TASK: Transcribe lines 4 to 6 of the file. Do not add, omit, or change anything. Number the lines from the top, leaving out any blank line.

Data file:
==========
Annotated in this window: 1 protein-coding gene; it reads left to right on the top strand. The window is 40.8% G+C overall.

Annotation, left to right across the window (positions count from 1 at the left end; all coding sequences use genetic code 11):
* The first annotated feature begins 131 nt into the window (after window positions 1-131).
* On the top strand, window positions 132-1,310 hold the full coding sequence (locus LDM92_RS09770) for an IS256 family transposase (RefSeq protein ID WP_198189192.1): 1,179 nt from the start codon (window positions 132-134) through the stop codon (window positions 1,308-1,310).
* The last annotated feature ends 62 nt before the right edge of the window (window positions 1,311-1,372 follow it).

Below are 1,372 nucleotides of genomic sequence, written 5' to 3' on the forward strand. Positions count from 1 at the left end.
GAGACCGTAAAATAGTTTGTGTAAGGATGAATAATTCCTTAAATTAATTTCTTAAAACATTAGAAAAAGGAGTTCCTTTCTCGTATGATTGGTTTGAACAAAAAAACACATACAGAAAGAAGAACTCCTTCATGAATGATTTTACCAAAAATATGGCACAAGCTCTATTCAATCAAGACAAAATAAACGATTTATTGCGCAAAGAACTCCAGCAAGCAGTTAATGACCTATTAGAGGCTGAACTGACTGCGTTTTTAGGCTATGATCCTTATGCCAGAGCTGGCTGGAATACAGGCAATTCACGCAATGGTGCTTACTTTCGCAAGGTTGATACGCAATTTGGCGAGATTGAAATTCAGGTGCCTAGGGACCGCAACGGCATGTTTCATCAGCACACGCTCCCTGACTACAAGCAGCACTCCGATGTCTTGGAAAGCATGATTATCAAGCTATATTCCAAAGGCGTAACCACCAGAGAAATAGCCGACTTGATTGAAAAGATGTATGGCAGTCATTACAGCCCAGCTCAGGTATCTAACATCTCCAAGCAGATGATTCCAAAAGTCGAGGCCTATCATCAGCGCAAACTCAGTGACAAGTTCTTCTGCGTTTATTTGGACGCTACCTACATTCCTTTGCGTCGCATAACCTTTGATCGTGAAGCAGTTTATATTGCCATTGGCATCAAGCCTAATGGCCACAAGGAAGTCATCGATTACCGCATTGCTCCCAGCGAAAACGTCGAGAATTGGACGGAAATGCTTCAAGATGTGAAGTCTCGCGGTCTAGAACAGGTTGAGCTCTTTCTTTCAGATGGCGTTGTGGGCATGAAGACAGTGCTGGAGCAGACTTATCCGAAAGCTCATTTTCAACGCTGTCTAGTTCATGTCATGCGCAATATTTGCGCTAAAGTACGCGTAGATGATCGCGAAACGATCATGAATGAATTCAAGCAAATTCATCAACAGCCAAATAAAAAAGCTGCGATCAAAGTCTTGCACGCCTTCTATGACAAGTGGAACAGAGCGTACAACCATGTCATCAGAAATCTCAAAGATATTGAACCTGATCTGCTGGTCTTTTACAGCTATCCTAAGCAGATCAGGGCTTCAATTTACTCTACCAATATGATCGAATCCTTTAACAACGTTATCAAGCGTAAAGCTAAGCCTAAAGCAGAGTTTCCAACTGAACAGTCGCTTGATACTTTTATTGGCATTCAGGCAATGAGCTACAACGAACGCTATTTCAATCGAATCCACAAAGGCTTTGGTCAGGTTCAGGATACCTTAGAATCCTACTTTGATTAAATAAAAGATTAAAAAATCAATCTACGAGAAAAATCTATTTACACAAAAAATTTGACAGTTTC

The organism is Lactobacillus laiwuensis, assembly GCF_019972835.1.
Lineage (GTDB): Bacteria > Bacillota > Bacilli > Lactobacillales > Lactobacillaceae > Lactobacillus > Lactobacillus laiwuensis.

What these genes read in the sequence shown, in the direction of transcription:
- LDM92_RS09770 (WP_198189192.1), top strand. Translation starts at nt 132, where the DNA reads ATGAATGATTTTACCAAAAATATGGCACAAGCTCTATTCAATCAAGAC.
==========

* On the top strand, window positions 132-1,310 hold the full coding sequence (locus LDM92_RS09770) for an IS256 family transposase (RefSeq protein ID WP_198189192.1): 1,179 nt from the start codon (window positions 132-134) through the stop codon (window positions 1,308-1,310).
* The last annotated feature ends 62 nt before the right edge of the window (window positions 1,311-1,372 follow it).

Below are 1,372 nucleotides of genomic sequence, written 5' to 3' on the forward strand. Positions count from 1 at the left end.